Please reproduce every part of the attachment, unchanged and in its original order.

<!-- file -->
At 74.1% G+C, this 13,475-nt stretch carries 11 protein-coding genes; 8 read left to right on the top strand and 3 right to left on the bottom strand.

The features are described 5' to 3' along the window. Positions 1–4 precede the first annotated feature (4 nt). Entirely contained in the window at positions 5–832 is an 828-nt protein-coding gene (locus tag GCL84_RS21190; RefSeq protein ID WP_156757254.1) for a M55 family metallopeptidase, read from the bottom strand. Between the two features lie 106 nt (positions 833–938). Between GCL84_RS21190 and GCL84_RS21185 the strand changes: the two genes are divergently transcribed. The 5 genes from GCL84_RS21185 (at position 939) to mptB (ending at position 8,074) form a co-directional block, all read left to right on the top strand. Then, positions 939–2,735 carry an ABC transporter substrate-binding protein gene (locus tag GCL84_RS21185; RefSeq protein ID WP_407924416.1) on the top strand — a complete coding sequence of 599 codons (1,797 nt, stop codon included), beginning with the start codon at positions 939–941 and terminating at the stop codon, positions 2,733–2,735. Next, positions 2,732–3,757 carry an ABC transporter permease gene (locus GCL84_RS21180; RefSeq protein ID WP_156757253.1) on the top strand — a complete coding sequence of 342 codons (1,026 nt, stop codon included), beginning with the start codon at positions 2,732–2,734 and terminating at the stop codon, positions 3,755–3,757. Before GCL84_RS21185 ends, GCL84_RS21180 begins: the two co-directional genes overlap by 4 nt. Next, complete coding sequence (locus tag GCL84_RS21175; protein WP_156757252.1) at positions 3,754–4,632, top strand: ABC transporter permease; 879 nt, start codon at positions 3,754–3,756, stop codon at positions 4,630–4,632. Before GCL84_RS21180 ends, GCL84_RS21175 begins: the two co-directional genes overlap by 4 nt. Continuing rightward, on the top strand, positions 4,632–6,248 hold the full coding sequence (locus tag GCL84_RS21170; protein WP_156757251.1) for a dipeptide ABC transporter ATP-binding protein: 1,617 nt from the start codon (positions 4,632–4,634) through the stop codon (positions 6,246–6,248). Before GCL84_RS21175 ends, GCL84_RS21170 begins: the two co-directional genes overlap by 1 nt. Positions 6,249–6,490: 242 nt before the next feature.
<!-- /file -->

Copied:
At 74.1% G+C, this 13,475-nt stretch carries 11 protein-coding genes; 8 read left to right on the top strand and 3 right to left on the bottom strand.

The features are described 5' to 3' along the window. Positions 1–4 precede the first annotated feature (4 nt). Entirely contained in the window at positions 5–832 is an 828-nt protein-coding gene (locus tag GCL84_RS21190; RefSeq protein ID WP_156757254.1) for a M55 family metallopeptidase, read from the bottom strand. Between the two features lie 106 nt (positions 833–938). Between GCL84_RS21190 and GCL84_RS21185 the strand changes: the two genes are divergently transcribed. The 5 genes from GCL84_RS21185 (at position 939) to mptB (ending at position 8,074) form a co-directional block, all read left to right on the top strand. Then, positions 939–2,735 carry an ABC transporter substrate-binding protein gene (locus tag GCL84_RS21185; RefSeq protein ID WP_407924416.1) on the top strand — a complete coding sequence of 599 codons (1,797 nt, stop codon included), beginning with the start codon at positions 939–941 and terminating at the stop codon, positions 2,733–2,735. Next, positions 2,732–3,757 carry an ABC transporter permease gene (locus GCL84_RS21180; RefSeq protein ID WP_156757253.1) on the top strand — a complete coding sequence of 342 codons (1,026 nt, stop codon included), beginning with the start codon at positions 2,732–2,734 and terminating at the stop codon, positions 3,755–3,757. Before GCL84_RS21185 ends, GCL84_RS21180 begins: the two co-directional genes overlap by 4 nt. Next, complete coding sequence (locus tag GCL84_RS21175; protein WP_156757252.1) at positions 3,754–4,632, top strand: ABC transporter permease; 879 nt, start codon at positions 3,754–3,756, stop codon at positions 4,630–4,632. Before GCL84_RS21180 ends, GCL84_RS21175 begins: the two co-directional genes overlap by 4 nt. Continuing rightward, on the top strand, positions 4,632–6,248 hold the full coding sequence (locus tag GCL84_RS21170; protein WP_156757251.1) for a dipeptide ABC transporter ATP-binding protein: 1,617 nt from the start codon (positions 4,632–4,634) through the stop codon (positions 6,246–6,248). Before GCL84_RS21175 ends, GCL84_RS21170 begins: the two co-directional genes overlap by 1 nt. Positions 6,249–6,490: 242 nt before the next feature.